One possible cause of a mysterious chronic kidney disease that causes the organ to shut down is bootleg liquor, according to specialist Ray Wong McClure.
“You can get liquor from the supermarkets, but in Guanacaste they mix fruits and several types of sugars. Then they ferment it,” he said.
Wong works at the central office of Caja Costarricense de Seguro Social and is the director of an investigation to solve the mystery of the cause of this disease. The study is in its preliminary stages, but so far he knows that is a problem mostly with young men in the coast, he said.
This knowledge comes from an impact study conducted last year from patients at Hospital Dr. Enrique Baltodano Briceño in Liberia, Guanacaste.
Analyzing data from 2005 until 2010, researchers found that there were 150 cases in the region. Out of these cases, 52 percent were under the age of 50 and 90.7 percent were males.
In this period, the disease had a 36 percent mortality rate.
Starting next month, Wong, a physician, and his team of experts will begin a one-year case study in eight clinics of eight different cantons. These regions are Liberia, Cañas, Nandayure, Nicoya, Hojancha, La Cruz, Carrillo and Bagaces. The majority of the budget, 75 percent, will be spent in Cañas, Bagaces and Carrillo because of the high impact there, he said.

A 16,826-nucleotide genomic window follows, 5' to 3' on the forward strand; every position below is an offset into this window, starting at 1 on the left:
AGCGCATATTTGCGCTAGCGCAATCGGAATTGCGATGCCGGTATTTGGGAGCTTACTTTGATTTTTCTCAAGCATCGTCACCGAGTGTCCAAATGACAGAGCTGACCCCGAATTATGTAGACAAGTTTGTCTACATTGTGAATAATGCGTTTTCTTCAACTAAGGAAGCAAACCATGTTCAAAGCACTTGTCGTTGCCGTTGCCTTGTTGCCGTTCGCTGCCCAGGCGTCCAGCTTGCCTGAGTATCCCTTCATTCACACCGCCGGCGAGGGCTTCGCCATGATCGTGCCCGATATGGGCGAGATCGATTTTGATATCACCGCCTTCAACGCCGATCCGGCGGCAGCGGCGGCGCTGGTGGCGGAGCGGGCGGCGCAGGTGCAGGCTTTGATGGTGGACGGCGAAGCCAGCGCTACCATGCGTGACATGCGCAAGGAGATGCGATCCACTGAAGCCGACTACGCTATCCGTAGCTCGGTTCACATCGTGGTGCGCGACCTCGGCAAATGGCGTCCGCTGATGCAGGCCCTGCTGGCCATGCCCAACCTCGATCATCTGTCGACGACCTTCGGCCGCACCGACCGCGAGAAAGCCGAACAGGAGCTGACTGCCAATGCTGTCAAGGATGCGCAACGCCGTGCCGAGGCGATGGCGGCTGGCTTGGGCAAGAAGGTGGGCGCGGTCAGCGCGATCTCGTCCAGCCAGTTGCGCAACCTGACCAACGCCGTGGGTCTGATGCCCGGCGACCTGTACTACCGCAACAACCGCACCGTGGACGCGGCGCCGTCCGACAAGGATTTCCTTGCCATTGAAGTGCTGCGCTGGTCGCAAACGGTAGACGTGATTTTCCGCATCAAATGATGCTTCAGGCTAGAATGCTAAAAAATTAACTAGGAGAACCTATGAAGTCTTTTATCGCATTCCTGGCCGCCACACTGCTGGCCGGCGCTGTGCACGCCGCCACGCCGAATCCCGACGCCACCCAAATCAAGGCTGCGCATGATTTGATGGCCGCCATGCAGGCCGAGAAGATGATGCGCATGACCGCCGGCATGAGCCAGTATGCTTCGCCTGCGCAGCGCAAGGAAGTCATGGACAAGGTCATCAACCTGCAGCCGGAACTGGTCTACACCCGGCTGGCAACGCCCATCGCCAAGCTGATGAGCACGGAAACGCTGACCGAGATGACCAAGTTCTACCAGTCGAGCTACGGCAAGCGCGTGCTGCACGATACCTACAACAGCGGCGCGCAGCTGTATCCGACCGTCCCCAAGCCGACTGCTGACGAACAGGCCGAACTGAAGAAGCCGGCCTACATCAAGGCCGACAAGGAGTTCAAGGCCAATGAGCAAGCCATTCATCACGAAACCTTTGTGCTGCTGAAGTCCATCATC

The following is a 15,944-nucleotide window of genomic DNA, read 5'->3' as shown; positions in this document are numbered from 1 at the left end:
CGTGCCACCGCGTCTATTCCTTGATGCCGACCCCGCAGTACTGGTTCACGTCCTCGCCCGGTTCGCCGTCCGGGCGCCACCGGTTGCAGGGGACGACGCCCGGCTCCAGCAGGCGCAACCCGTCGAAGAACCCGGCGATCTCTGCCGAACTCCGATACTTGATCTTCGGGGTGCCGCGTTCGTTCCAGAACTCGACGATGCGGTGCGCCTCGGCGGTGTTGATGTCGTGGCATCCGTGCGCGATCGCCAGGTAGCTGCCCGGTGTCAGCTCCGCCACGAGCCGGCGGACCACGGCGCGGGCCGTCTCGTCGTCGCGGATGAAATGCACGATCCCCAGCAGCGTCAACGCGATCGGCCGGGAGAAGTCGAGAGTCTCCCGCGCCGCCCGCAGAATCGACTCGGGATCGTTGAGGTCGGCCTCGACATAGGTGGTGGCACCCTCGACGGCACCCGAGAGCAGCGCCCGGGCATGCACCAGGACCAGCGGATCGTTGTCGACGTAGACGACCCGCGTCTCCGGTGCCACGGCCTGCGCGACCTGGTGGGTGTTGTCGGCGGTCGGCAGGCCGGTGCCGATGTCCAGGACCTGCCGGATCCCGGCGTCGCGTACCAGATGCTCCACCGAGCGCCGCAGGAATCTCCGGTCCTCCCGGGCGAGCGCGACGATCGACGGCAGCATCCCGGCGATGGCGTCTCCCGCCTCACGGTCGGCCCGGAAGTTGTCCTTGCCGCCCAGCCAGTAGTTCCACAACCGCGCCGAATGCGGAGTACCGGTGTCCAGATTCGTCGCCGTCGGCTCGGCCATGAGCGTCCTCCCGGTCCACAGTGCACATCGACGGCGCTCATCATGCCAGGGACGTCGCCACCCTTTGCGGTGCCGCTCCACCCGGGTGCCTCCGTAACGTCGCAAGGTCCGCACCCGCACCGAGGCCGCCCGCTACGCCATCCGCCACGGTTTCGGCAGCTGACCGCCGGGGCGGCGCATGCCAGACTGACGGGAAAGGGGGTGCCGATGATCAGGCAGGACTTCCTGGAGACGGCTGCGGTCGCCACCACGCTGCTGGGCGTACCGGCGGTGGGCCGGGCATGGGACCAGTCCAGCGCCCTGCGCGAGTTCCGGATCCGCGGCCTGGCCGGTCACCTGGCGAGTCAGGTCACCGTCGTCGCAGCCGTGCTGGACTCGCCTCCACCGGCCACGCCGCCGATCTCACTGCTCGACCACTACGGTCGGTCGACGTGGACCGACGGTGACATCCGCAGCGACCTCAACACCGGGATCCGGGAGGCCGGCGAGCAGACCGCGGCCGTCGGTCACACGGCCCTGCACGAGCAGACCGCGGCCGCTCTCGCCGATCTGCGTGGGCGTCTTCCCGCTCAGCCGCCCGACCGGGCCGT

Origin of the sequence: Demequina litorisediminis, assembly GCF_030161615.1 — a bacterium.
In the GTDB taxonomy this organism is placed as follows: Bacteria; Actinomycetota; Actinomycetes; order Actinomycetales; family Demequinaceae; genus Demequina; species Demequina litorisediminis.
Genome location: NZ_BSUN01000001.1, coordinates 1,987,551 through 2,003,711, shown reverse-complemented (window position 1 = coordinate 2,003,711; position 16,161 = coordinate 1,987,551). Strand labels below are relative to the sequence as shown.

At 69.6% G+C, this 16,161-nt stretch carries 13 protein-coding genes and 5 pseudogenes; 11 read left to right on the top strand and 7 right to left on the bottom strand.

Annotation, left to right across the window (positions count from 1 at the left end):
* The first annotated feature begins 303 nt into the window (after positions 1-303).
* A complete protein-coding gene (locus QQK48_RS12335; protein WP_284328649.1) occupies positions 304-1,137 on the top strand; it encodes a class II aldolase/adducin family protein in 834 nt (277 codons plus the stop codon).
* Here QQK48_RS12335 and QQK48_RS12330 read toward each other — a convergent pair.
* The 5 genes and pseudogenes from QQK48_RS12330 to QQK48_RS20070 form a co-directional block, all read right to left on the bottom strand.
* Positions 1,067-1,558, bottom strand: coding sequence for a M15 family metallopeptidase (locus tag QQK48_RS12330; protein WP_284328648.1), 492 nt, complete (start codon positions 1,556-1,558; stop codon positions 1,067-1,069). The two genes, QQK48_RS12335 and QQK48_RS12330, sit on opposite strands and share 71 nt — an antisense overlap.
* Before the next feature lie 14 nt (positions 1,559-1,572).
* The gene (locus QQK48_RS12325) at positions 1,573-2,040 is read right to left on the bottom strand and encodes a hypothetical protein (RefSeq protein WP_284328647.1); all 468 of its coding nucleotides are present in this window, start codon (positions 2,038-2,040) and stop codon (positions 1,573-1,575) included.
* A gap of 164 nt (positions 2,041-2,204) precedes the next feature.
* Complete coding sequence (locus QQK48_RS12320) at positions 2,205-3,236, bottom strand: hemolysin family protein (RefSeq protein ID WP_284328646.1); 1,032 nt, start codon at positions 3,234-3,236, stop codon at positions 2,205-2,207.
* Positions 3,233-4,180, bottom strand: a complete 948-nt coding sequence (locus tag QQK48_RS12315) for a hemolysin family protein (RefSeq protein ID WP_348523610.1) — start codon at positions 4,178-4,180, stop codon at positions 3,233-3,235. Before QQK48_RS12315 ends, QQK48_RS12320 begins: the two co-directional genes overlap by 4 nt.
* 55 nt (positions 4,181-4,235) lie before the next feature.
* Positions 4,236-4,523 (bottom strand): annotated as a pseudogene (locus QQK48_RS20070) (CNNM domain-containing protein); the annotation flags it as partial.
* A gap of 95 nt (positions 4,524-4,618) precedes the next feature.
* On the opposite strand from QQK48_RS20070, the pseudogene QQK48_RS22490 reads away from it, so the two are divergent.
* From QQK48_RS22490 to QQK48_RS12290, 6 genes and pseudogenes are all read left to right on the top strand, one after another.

“The study is weighted which means it is oriented to cantons with bigger problems,” said Wong.
Overall it is a multi-center research project with an assorted group that consists of Centro Nacional de Intoxicaciones, Nefrología-Hospital México, Nefrología-Hospital Calderón Guardia, Servicio de Medicina Interna de Hospital Dr. Enrique Baltodano as well as family physicians of Guanacaste.
The experiment will compare patients of the disease with a control group. The group will be exposed to different factors such as labor, pesticides and liquor.
“What we are looking to find out is what was the experience in the past that provoked the condition. The cause of the condition could be anything. Today it is a mystery,” said Wong.
An analysis of global health data showed that from 2005 to 2009, kidney failure has killed more than 2,800 men a year in Central America, according to the Center for Public Integrity, which first reported on the issue in December.
In Costa Rica, death from the disease is up 16 percent from 2005. In El Salvador and Nicaragua over the last two decades, the number of men dying from kidney disease has risen fivefold, according to the report. Now more men are dying from the ailment than from HIV/AIDS, diabetes and leukemia combined, the U.S.-based center added.
The illness also has been blamed on dehydration. Wong has noted that the disease has been identified in laborers outside of the sugar cane industry such as construction, possibly ruling out the link to pesticides.